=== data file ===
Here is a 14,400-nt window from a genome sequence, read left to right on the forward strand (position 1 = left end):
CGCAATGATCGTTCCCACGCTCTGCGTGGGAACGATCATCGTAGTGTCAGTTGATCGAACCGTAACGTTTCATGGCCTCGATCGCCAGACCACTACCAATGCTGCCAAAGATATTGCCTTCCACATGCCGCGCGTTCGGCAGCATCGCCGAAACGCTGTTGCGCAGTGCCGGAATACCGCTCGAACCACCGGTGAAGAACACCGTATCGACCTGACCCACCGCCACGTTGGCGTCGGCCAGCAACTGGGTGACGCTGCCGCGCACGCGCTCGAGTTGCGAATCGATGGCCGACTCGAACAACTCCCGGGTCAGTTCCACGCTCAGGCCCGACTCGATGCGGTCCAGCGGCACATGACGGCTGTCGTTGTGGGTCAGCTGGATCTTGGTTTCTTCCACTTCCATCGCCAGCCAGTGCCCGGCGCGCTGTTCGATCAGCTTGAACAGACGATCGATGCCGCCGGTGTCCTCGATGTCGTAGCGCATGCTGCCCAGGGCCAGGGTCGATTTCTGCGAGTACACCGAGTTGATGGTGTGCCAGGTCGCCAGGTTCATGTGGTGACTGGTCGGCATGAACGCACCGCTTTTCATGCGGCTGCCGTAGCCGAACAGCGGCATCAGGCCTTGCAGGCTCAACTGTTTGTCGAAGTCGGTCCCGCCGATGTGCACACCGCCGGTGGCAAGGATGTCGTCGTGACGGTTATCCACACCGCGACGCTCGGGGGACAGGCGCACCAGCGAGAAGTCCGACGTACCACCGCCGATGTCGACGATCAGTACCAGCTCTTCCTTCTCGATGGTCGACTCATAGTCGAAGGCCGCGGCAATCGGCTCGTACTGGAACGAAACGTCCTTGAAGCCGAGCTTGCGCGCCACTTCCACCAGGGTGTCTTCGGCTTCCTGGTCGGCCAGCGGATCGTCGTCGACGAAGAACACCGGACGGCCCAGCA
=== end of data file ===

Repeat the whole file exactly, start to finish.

Here is a 14,400-nt window from a genome sequence, read left to right on the forward strand (position 1 = left end):
CGCAATGATCGTTCCCACGCTCTGCGTGGGAACGATCATCGTAGTGTCAGTTGATCGAACCGTAACGTTTCATGGCCTCGATCGCCAGACCACTACCAATGCTGCCAAAGATATTGCCTTCCACATGCCGCGCGTTCGGCAGCATCGCCGAAACGCTGTTGCGCAGTGCCGGAATACCGCTCGAACCACCGGTGAAGAACACCGTATCGACCTGACCCACCGCCACGTTGGCGTCGGCCAGCAACTGGGTGACGCTGCCGCGCACGCGCTCGAGTTGCGAATCGATGGCCGACTCGAACAACTCCCGGGTCAGTTCCACGCTCAGGCCCGACTCGATGCGGTCCAGCGGCACATGACGGCTGTCGTTGTGGGTCAGCTGGATCTTGGTTTCTTCCACTTCCATCGCCAGCCAGTGCCCGGCGCGCTGTTCGATCAGCTTGAACAGACGATCGATGCCGCCGGTGTCCTCGATGTCGTAGCGCATGCTGCCCAGGGCCAGGGTCGATTTCTGCGAGTACACCGAGTTGATGGTGTGCCAGGTCGCCAGGTTCATGTGGTGACTGGTCGGCATGAACGCACCGCTTTTCATGCGGCTGCCGTAGCCGAACAGCGGCATCAGGCCTTGCAGGCTCAACTGTTTGTCGAAGTCGGTCCCGCCGATGTGCACACCGCCGGTGGCAAGGATGTCGTCGTGACGGTTATCCACACCGCGACGCTCGGGGGACAGGCGCACCAGCGAGAAGTCCGACGTACCACCGCCGATGTCGACGATCAGTACCAGCTCTTCCTTCTCGATGGTCGACTCATAGTCGAAGGCCGCGGCAATCGGCTCGTACTGGAACGAAACGTCCTTGAAGCCGAGCTTGCGCGCCACTTCCACCAGGGTGTCTTCGGCTTCCTGGTCGGCCAGCGGATCGTCGTCGACGAAGAACACCGGACGGCCCAGCA